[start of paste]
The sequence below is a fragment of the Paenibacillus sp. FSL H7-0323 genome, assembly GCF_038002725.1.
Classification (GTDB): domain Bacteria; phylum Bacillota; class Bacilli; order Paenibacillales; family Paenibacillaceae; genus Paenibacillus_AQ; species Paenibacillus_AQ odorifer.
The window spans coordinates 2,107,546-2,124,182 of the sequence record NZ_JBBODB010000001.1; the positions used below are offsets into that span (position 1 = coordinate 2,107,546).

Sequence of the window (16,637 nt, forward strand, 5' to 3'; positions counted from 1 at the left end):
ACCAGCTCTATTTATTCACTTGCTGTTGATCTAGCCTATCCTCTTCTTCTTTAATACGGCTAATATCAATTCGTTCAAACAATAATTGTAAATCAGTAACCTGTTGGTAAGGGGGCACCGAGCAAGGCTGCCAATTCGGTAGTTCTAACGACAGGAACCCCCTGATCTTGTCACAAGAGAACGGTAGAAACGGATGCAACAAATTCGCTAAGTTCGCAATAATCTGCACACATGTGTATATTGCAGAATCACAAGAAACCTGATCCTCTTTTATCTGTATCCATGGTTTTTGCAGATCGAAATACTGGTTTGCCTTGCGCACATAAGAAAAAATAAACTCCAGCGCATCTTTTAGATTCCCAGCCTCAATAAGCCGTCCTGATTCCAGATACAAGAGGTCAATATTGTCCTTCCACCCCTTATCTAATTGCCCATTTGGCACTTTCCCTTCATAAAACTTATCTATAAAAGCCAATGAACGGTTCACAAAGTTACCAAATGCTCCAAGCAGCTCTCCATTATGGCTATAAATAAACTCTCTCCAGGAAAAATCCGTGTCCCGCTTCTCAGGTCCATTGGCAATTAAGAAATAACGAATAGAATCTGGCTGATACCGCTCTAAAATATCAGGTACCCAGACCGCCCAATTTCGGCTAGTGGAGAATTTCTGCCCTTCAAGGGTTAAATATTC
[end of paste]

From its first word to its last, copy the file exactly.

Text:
The sequence below is a fragment of the Paenibacillus sp. FSL H7-0323 genome, assembly GCF_038002725.1.
Classification (GTDB): domain Bacteria; phylum Bacillota; class Bacilli; order Paenibacillales; family Paenibacillaceae; genus Paenibacillus_AQ; species Paenibacillus_AQ odorifer.
The window spans coordinates 2,107,546-2,124,182 of the sequence record NZ_JBBODB010000001.1; the positions used below are offsets into that span (position 1 = coordinate 2,107,546).

Sequence of the window (16,637 nt, forward strand, 5' to 3'; positions counted from 1 at the left end):
ACCAGCTCTATTTATTCACTTGCTGTTGATCTAGCCTATCCTCTTCTTCTTTAATACGGCTAATATCAATTCGTTCAAACAATAATTGTAAATCAGTAACCTGTTGGTAAGGGGGCACCGAGCAAGGCTGCCAATTCGGTAGTTCTAACGACAGGAACCCCCTGATCTTGTCACAAGAGAACGGTAGAAACGGATGCAACAAATTCGCTAAGTTCGCAATAATCTGCACACATGTGTATATTGCAGAATCACAAGAAACCTGATCCTCTTTTATCTGTATCCATGGTTTTTGCAGATCGAAATACTGGTTTGCCTTGCGCACATAAGAAAAAATAAACTCCAGCGCATCTTTTAGATTCCCAGCCTCAATAAGCCGTCCTGATTCCAGATACAAGAGGTCAATATTGTCCTTCCACCCCTTATCTAATTGCCCATTTGGCACTTTCCCTTCATAAAACTTATCTATAAAAGCCAATGAACGGTTCACAAAGTTACCAAATGCTCCAAGCAGCTCTCCATTATGGCTATAAATAAACTCTCTCCAGGAAAAATCCGTGTCCCGCTTCTCAGGTCCATTGGCAATTAAGAAATAACGAATAGAATCTGGCTGATACCGCTCTAAAATATCAGGTACCCAGACCGCCCAATTTCGGCTAGTGGAGAATTTCTGCCCTTCAAGGGTTAAATATTC